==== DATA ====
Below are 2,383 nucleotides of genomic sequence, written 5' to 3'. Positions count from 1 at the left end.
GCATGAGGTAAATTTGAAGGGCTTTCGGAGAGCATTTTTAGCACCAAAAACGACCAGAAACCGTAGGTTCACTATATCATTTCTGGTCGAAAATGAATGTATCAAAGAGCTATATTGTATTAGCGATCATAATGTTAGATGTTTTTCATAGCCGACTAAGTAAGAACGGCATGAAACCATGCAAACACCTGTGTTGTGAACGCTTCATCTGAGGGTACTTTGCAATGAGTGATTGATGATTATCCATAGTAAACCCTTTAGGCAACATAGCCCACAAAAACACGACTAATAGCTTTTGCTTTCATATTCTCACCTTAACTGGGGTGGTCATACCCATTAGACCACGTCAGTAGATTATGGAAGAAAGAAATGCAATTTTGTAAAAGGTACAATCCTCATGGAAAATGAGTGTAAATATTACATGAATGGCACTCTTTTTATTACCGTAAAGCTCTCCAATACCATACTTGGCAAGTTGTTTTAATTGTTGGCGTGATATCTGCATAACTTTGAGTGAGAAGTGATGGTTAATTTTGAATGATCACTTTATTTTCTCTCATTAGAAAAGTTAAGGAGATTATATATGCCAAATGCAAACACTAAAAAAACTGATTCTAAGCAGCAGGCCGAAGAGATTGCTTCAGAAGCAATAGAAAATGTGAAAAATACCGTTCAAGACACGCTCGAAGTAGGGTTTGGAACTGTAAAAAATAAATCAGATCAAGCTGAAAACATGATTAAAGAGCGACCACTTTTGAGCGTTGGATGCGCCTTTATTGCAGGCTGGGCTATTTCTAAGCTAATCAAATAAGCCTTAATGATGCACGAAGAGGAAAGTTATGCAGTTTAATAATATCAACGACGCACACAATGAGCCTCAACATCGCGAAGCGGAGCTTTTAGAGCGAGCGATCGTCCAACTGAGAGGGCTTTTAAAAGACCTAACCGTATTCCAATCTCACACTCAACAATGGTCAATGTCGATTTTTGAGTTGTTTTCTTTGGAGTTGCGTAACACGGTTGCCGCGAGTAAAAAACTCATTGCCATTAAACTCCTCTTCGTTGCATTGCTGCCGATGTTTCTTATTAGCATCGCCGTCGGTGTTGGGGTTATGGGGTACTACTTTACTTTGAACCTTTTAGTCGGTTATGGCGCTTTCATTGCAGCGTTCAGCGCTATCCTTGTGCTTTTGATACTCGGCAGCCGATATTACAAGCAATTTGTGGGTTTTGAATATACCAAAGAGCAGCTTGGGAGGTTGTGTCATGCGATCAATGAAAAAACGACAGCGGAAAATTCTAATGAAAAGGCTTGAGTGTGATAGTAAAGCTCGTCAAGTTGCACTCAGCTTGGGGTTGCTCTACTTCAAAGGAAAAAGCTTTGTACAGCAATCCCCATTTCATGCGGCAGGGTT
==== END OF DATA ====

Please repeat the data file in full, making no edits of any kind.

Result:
Below are 2,383 nucleotides of genomic sequence, written 5' to 3'. Positions count from 1 at the left end.
GCATGAGGTAAATTTGAAGGGCTTTCGGAGAGCATTTTTAGCACCAAAAACGACCAGAAACCGTAGGTTCACTATATCATTTCTGGTCGAAAATGAATGTATCAAAGAGCTATATTGTATTAGCGATCATAATGTTAGATGTTTTTCATAGCCGACTAAGTAAGAACGGCATGAAACCATGCAAACACCTGTGTTGTGAACGCTTCATCTGAGGGTACTTTGCAATGAGTGATTGATGATTATCCATAGTAAACCCTTTAGGCAACATAGCCCACAAAAACACGACTAATAGCTTTTGCTTTCATATTCTCACCTTAACTGGGGTGGTCATACCCATTAGACCACGTCAGTAGATTATGGAAGAAAGAAATGCAATTTTGTAAAAGGTACAATCCTCATGGAAAATGAGTGTAAATATTACATGAATGGCACTCTTTTTATTACCGTAAAGCTCTCCAATACCATACTTGGCAAGTTGTTTTAATTGTTGGCGTGATATCTGCATAACTTTGAGTGAGAAGTGATGGTTAATTTTGAATGATCACTTTATTTTCTCTCATTAGAAAAGTTAAGGAGATTATATATGCCAAATGCAAACACTAAAAAAACTGATTCTAAGCAGCAGGCCGAAGAGATTGCTTCAGAAGCAATAGAAAATGTGAAAAATACCGTTCAAGACACGCTCGAAGTAGGGTTTGGAACTGTAAAAAATAAATCAGATCAAGCTGAAAACATGATTAAAGAGCGACCACTTTTGAGCGTTGGATGCGCCTTTATTGCAGGCTGGGCTATTTCTAAGCTAATCAAATAAGCCTTAATGATGCACGAAGAGGAAAGTTATGCAGTTTAATAATATCAACGACGCACACAATGAGCCTCAACATCGCGAAGCGGAGCTTTTAGAGCGAGCGATCGTCCAACTGAGAGGGCTTTTAAAAGACCTAACCGTATTCCAATCTCACACTCAACAATGGTCAATGTCGATTTTTGAGTTGTTTTCTTTGGAGTTGCGTAACACGGTTGCCGCGAGTAAAAAACTCATTGCCATTAAACTCCTCTTCGTTGCATTGCTGCCGATGTTTCTTATTAGCATCGCCGTCGGTGTTGGGGTTATGGGGTACTACTTTACTTTGAACCTTTTAGTCGGTTATGGCGCTTTCATTGCAGCGTTCAGCGCTATCCTTGTGCTTTTGATACTCGGCAGCCGATATTACAAGCAATTTGTGGGTTTTGAATATACCAAAGAGCAGCTTGGGAGGTTGTGTCATGCGATCAATGAAAAAACGACAGCGGAAAATTCTAATGAAAAGGCTTGAGTGTGATAGTAAAGCTCGTCAAGTTGCACTCAGCTTGGGGTTGCTCTACTTCAAAGGAAAAAGCTTTGTACAGCAATCCCCATTTCATGCGGCAGGGTT